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Publication: Exosome-based Molecular Communications Glioblastoma Treatment

By 13th February 2021 No Comments
Outline the paper

In the natural world, or in other words, the animal world, there are dynamical systems which involve interactions between animals of different species. An example of such dynamics is the interactions between a predator and a prey, for example a fox and a rabbit. These interactions can be described and modelled mathematically so that we can understand how much of the population of each species will increase or decrease over time, and these models are called Predator-Prey or Lotka-Volterra models. In our paper, we modelled the interactions between exosomes which are transporters of therapeutic molecules and glioblastoma tumour cells as a Predator-Prey system; where the exosomes play the role of the predator and the tumour cells play the role of the prey.

The paper aims to mathematically describe and model the interactions between induced Neural Stem Cells derived exosomes and the Glioblastoma Multiform; an aggressive form of tumour in the brain, as Predator-Prey interactions. We introduce a control system, with the objective of controlling these interactions aiming to completely eradicate the tumour.

Fig. 1: Diagram of the Molecular Communication system of iNSC releasing the exosomes to the GBM, where the iNSC are controlled from an external RF signal.

Fig. 2:  Diagram of the simulations of the molecular diffusion through the brain ECS

Who will it help?

Glioblastoma Multiform is the most aggressive form of cancer in the brain. Patients diagnosed with this cancer do not have a long life expectancy. Our research has the objective of shedding light into the battle against this form of tumor by describing it from another perspective and understanding it as a prey that needs to be hunted. Comprehending how the tumor grows, behaves and how we can target it is fundamental. The ultimate goal then is to use novel theranostics methods such as exosomes to target this tumor and hopefully completely eradicate it.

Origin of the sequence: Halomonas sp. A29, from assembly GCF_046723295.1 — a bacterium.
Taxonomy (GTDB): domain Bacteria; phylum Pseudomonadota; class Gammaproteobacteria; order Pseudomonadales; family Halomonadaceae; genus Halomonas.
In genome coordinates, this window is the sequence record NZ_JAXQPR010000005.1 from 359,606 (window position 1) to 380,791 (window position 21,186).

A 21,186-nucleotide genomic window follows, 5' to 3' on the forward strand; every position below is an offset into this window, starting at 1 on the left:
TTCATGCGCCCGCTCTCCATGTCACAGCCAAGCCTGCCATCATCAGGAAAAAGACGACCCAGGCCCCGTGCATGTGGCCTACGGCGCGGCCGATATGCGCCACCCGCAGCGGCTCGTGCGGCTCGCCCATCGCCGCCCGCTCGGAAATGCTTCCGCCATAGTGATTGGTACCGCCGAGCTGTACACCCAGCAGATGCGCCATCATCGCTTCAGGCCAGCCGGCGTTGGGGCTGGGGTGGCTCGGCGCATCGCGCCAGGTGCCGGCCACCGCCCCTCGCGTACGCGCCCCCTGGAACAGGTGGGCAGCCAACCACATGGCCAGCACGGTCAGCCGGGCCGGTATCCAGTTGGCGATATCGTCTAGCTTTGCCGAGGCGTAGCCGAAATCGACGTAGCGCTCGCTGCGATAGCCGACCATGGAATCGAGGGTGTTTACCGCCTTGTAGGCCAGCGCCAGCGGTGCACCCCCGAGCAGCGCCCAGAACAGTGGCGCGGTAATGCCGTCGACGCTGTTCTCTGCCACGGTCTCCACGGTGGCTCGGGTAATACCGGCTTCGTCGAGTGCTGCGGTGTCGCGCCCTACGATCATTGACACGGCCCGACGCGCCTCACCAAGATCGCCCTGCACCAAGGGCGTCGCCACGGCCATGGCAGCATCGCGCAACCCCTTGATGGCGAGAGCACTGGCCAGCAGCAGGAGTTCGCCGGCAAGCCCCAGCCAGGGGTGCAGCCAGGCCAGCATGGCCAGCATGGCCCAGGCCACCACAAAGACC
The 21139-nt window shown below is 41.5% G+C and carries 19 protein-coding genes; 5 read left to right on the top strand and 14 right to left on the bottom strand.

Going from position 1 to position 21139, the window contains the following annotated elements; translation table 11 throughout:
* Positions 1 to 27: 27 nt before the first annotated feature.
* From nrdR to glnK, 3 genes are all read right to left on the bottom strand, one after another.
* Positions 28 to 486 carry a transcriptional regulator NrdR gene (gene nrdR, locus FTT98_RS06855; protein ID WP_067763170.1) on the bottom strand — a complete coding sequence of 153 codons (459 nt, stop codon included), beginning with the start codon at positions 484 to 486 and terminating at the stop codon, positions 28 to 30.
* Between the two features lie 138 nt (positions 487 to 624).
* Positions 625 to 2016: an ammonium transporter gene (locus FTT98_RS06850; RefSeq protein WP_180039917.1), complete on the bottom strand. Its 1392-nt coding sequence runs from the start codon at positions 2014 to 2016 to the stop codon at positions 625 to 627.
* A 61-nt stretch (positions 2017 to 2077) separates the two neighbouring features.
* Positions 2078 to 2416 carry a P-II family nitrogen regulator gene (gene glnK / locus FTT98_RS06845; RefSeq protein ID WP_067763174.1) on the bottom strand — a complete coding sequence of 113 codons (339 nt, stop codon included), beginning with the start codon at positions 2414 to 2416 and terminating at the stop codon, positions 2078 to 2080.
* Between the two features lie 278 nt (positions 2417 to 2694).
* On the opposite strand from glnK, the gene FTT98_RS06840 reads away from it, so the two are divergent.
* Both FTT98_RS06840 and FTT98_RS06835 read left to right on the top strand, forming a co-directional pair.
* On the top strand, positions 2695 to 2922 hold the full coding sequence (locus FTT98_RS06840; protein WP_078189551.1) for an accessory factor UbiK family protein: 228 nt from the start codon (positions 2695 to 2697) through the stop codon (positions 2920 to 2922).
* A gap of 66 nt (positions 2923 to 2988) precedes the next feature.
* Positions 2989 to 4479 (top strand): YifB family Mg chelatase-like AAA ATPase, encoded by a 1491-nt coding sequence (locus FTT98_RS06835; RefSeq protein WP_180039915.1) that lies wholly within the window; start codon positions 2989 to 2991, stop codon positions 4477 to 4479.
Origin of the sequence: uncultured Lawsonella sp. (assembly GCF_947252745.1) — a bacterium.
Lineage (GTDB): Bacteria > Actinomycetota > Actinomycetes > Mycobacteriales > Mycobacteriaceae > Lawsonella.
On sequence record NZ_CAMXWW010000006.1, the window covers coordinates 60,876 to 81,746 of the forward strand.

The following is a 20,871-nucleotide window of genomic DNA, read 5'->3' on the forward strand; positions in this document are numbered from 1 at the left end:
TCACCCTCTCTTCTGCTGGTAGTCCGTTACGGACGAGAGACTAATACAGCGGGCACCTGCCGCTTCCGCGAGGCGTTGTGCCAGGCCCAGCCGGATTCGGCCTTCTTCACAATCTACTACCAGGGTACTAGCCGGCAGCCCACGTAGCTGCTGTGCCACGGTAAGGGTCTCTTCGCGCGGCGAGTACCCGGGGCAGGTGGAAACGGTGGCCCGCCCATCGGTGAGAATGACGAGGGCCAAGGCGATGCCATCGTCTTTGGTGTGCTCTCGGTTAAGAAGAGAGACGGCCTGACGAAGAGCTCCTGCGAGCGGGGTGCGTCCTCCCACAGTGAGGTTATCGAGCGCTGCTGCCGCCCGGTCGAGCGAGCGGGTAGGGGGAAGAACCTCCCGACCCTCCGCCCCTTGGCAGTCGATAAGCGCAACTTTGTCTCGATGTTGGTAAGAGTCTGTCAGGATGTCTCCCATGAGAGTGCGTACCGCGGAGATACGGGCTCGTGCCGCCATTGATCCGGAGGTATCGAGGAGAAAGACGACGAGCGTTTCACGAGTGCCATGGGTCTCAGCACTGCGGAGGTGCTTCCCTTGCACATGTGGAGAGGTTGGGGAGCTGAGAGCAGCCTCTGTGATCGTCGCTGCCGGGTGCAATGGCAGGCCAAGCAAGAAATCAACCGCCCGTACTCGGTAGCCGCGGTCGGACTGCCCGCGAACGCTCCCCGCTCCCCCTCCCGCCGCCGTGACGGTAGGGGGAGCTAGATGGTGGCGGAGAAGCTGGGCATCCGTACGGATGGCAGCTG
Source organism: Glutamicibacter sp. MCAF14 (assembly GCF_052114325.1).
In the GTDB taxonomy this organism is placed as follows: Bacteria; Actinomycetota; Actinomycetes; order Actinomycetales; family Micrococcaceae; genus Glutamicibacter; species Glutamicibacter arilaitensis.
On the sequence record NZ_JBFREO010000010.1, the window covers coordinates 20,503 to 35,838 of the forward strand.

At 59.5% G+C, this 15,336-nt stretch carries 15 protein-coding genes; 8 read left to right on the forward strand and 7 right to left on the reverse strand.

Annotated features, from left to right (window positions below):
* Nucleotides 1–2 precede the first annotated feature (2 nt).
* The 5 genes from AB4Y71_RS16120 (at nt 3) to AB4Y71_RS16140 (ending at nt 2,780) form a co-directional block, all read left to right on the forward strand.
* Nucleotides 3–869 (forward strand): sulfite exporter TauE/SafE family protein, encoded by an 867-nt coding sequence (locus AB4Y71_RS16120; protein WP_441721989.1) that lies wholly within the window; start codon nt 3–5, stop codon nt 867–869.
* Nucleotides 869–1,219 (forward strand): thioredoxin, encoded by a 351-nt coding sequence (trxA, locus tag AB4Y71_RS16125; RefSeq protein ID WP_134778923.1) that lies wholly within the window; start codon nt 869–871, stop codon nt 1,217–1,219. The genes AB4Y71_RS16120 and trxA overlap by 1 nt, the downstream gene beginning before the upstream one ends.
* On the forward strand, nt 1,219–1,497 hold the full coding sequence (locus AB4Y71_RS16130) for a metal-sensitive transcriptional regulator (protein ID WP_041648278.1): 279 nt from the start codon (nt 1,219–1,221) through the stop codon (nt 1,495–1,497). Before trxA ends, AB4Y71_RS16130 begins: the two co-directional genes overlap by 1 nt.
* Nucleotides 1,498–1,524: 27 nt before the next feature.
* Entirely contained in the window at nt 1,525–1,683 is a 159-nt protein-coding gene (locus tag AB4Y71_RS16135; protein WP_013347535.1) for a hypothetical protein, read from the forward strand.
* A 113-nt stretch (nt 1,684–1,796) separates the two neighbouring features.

What is the future of this research?

The next step for our research is to continue working on the adaptive control algorithm to make it adapt to the data in real-time in order to be even more efficient to eradicate the tumor. In our research, we considered the interactions between the exosomes and the tumor cells, with no feedback from the tumor cells. This means that we can analyse the outcome of the system, the growth or eradication of the tumor based on the exosomes input, or based on our external input that would make more exosomes be release from induced Neural Stem cells. The next step is to consider the feedback from the tumor cells, which would come from messaging molecules from these cells, that would be received and used in our control algorithm allowing us to adapt the system in real-time making it more efficient.

There are also many industry applications that could come from this research in the future. One of them would be in the production of the engineered Neural Stem cells and exosomes to be used in the battle against this form of tumor or other similar diagnosis. Another application would be in targeted drug-delivery systems or in the field of Theranostics (Therapeutics + Diagnostics) applying the adaptive control algorithm in similar diagnosis and clinical settings to make these systems and delivery of drugs more efficient.

Publication Title: Predator-Prey Adaptive Control for Exosome-based Molecular Communications Glioblastoma Treatment

Authors: Caio Fonseca, Dr. Michael Barros, Dr. Andreani Odysseos, Dr. Sasitharan Balasubramaniam

Publication Date: January 2021

Conference: International Conference on Communications 2021

Link to publication: ResearchGate.net/Publication